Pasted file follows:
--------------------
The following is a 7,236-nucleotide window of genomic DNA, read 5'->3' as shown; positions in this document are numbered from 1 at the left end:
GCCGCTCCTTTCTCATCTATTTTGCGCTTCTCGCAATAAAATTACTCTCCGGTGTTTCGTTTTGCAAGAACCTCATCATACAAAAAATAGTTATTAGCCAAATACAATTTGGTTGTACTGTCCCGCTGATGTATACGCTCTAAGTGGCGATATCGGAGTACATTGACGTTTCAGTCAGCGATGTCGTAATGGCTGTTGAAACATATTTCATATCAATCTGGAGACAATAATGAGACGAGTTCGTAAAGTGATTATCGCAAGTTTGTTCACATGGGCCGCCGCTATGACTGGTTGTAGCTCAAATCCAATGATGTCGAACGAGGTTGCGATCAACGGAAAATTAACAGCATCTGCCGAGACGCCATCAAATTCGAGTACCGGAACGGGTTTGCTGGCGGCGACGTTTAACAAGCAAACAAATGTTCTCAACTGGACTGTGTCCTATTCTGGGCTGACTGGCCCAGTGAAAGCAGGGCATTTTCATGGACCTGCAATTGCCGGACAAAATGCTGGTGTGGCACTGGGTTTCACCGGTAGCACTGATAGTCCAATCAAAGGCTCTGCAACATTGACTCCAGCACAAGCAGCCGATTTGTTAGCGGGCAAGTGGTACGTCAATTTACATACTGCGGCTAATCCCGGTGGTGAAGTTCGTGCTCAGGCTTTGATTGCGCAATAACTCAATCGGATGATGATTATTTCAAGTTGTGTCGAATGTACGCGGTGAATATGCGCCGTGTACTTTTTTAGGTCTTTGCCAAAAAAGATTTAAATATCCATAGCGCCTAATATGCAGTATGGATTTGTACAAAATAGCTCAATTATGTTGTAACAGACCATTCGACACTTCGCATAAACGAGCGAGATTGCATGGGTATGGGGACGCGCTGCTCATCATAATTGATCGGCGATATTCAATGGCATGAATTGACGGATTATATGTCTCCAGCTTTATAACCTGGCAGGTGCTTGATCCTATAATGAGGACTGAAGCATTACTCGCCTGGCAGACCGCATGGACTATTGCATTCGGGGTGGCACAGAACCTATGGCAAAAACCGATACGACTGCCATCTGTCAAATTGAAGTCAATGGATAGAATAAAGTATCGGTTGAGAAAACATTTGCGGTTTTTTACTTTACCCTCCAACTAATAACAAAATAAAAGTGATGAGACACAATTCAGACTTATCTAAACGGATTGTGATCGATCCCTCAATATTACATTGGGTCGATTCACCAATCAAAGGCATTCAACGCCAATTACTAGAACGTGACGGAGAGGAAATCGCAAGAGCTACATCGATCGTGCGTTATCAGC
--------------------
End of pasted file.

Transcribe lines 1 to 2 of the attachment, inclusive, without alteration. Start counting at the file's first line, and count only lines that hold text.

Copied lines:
The following is a 7,236-nucleotide window of genomic DNA, read 5'->3' as shown; positions in this document are numbered from 1 at the left end:
GCCGCTCCTTTCTCATCTATTTTGCGCTTCTCGCAATAAAATTACTCTCCGGTGTTTCGTTTTGCAAGAACCTCATCATACAAAAAATAGTTATTAGCCAAATACAATTTGGTTGTACTGTCCCGCTGATGTATACGCTCTAAGTGGCGATATCGGAGTACATTGACGTTTCAGTCAGCGATGTCGTAATGGCTGTTGAAACATATTTCATATCAATCTGGAGACAATAATGAGACGAGTTCGTAAAGTGATTATCGCAAGTTTGTTCACATGGGCCGCCGCTATGACTGGTTGTAGCTCAAATCCAATGATGTCGAACGAGGTTGCGATCAACGGAAAATTAACAGCATCTGCCGAGACGCCATCAAATTCGAGTACCGGAACGGGTTTGCTGGCGGCGACGTTTAACAAGCAAACAAATGTTCTCAACTGGACTGTGTCCTATTCTGGGCTGACTGGCCCAGTGAAAGCAGGGCATTTTCATGGACCTGCAATTGCCGGACAAAATGCTGGTGTGGCACTGGGTTTCACCGGTAGCACTGATAGTCCAATCAAAGGCTCTGCAACATTGACTCCAGCACAAGCAGCCGATTTGTTAGCGGGCAAGTGGTACGTCAATTTACATACTGCGGCTAATCCCGGTGGTGAAGTTCGTGCTCAGGCTTTGATTGCGCAATAACTCAATCGGATGATGATTATTTCAAGTTGTGTCGAATGTACGCGGTGAATATGCGCCGTGTACTTTTTTAGGTCTTTGCCAAAAAAGATTTAAATATCCATAGCGCCTAATATGCAGTATGGATTTGTACAAAATAGCTCAATTATGTTGTAACAGACCATTCGACACTTCGCATAAACGAGCGAGATTGCATGGGTATGGGGACGCGCTGCTCATCATAATTGATCGGCGATATTCAATGGCATGAATTGACGGATTATATGTCTCCAGCTTTATAACCTGGCAGGTGCTTGATCCTATAATGAGGACTGAAGCATTACTCGCCTGGCAGACCGCATGGACTATTGCATTCGGGGTGGCACAGAACCTATGGCAAAAACCGATACGACTGCCATCTGTCAAATTGAAGTCAATGGATAGAATAAAGTATCGGTTGAGAAAACATTTGCGGTTTTTTACTTTACCCTCCAACTAATAACAAAATAAAAGTGATGAGACACAATTCAGACTTATCTAAACGGATTGTGATCGATCCCTCAATATTACATTGGGTCGATTCACCAATCAAAGGCATTCAACGCCAATTACTAGAACGTGACGGAGAGGAAATCGCAAGAGCTACATCGATCGTGCGTTATCAGC